While the council was unsure of how it would raise the funds to pay for the project, it seemed to have a better understanding of what the costs of the project were compared to a few weeks ago.

Ulring said that the initial costs that the city would need to pay would be for preliminary engineering estimated at $10,000.

Parking Committee

Hal Cropp reported on the Parking Committee’s efforts to deal with traffic and parking problems in the city. He said that the committee has developed two questionnaires that will be used to survey residential and business needs regarding parking. This will go out in the next two weeks.

Cropp also recommended that the businesses that park their canoe launches at the Bass Pond Parking Lot be given keys to the softball parking area so that they can park their trailers there.

County Commissioner Duane Bakke, who was attending the meeting, pointed out that this would be a problem during the Buffalo Bill Days softball tournament.

While Peggy Hanson acknowledge that they would have to find an alternative solution during Buffalo Bill Days, she was concerned over the issue of the private use of public property. This issue also came up in reference to a request from a skate school in Minneapolis to reserve use of the Bass Pond Parking Lot the summer of 2002.

The council agreed that this issue should be looked at in the future.

Other Matters

• The Parkway Pub will not hold an alley party in July because of concerns raised by a Bed & Breakfast.

• According to John Brose, the Lanesboro Public Schools would be willing to discuss the idea of a shared librarian if the city was interested in this. The matter was referred to the Library Board.

• The city will hold talks with Carrolton Township over concerns about safety on the Ox Trail Road. Right now a thin cable is all that protects vehicles from the cliffside. The school uses a van on this road to pick up children for school.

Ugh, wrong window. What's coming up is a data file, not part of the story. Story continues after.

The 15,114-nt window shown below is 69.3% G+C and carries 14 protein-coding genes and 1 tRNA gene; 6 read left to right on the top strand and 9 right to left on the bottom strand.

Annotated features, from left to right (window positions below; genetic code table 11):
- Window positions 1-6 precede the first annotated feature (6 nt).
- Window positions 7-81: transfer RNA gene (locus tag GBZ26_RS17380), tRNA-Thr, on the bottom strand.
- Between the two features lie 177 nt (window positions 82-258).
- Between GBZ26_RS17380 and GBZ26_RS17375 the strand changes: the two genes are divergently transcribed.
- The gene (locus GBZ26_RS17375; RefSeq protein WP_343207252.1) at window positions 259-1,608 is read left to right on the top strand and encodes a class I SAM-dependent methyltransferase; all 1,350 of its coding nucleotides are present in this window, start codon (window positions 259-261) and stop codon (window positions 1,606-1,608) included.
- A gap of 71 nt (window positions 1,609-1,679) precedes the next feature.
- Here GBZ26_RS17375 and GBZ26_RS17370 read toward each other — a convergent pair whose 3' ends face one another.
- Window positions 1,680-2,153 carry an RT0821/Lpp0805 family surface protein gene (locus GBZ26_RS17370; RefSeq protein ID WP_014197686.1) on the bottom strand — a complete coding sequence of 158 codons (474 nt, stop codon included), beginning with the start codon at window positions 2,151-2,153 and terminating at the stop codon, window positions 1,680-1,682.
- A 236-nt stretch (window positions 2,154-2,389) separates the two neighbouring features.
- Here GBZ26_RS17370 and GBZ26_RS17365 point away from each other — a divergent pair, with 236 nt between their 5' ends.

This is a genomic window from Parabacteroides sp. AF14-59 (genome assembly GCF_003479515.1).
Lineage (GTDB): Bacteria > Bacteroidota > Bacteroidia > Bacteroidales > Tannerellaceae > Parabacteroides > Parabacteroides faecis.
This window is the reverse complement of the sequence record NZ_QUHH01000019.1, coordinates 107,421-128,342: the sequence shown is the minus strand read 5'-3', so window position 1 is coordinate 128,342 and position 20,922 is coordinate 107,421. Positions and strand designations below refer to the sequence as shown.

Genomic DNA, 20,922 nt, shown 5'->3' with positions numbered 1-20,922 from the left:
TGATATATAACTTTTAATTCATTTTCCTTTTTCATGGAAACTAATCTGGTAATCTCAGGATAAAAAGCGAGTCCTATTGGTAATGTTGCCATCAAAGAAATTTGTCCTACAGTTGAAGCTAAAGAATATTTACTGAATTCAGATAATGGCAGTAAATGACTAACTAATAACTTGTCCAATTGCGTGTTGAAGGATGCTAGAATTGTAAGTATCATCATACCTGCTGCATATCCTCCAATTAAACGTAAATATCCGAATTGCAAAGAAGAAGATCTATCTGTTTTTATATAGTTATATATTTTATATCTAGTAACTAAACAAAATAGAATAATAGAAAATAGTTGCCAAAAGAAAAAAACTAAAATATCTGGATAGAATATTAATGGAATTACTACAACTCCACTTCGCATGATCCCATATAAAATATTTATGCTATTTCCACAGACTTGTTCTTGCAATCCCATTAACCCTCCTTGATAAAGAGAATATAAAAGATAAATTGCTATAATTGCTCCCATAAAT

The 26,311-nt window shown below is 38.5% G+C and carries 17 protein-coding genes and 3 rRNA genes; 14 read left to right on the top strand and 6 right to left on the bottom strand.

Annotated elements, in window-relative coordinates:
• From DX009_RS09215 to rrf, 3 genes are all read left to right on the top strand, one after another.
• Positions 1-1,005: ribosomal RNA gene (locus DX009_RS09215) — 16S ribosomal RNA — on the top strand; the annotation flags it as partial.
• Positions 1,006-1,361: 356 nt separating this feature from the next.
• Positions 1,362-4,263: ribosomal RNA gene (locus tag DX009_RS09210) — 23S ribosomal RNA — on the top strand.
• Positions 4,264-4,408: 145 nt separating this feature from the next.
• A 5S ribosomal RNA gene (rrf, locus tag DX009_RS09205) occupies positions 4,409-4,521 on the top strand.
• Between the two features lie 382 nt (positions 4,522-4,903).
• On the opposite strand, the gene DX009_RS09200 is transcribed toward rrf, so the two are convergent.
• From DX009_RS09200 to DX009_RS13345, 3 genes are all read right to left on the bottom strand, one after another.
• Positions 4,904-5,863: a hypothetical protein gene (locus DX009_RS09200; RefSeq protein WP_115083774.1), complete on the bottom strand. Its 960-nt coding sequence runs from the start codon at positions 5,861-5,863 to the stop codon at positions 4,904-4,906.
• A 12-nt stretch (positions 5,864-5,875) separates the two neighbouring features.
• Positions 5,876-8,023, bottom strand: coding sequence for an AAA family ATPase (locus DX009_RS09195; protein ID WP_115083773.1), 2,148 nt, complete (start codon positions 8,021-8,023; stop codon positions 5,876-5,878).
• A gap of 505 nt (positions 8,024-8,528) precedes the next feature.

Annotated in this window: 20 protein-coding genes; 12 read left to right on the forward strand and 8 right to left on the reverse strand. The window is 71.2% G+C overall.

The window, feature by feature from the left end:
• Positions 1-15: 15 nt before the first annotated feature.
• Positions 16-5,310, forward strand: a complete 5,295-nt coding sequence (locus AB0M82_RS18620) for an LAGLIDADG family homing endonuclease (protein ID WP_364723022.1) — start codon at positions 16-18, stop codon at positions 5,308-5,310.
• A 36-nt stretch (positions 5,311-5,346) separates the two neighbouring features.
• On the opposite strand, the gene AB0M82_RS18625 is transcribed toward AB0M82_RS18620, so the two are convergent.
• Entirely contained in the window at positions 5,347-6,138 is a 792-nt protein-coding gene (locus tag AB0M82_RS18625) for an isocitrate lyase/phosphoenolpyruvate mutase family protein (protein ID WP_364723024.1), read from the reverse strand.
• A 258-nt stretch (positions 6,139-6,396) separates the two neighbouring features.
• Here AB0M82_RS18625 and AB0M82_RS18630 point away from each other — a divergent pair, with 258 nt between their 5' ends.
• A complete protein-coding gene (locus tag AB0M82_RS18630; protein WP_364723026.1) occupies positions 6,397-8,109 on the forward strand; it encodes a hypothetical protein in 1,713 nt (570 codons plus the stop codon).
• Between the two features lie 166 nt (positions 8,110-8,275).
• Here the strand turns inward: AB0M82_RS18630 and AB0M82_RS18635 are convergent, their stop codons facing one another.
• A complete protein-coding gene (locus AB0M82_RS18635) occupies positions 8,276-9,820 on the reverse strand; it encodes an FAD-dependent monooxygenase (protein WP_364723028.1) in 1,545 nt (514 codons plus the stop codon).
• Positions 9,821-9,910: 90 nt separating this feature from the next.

• City Administrator, Barb Hoyhtya will meet with MnDOT regarding the need for a traffic study at the intersection of Parkway and County Road #8. Five streets converge on that intersection.

• The Lanesboro Planning & Zoning will meet with Holt Township, Carrolton Township, and the city of Whalan on Tuesday, June 26 at 7:00 p.m. at the Community Center to discuss the the two-mile radius for sub-
divisions.

• Council member Kevin Drake raised some concerns about a headline in the Republican-Leader on June 7, stating: “Lanesboro stands against Pro-Corn”. Drake found the headline misleading in that the city council had only raised some concerns about odor in a letter it sent to the MPCA.

John torgrimson
On another matter, the EDA has set up an informal telecommunications task force to look into the community’s needs in this area.

• Skate Tour

The city has received a formal request from Zephyr Skate Tour to use the Bass Pond parking lot for their skating camps. They require an area that is smooth and free of cracks for in-line skating. As the group is a “for profit organization” this raised several issues about the use of public places for private purposes.

While the council agreed that this warrants further discussion in the future, the council approved allowing the group access to the parking lot on the dates requeste

• Ethanol

The last major issue of the night involved discussion about the MPCA hearing regarding the ethanol plant on Thursday in Preston.

Mayor John Brose said that he had talked to an MPCA representative and mentioned that the council would have someone in attendance at the Thursday meeting. Brose told the council that while the city had already sent a letter to the MPCA formally stating the city’s concerns about the smell from the ethanol plant, he felt that it would be a good idea if the city had a representative at the meeting.

Two citizens spoke out strongly urging the city to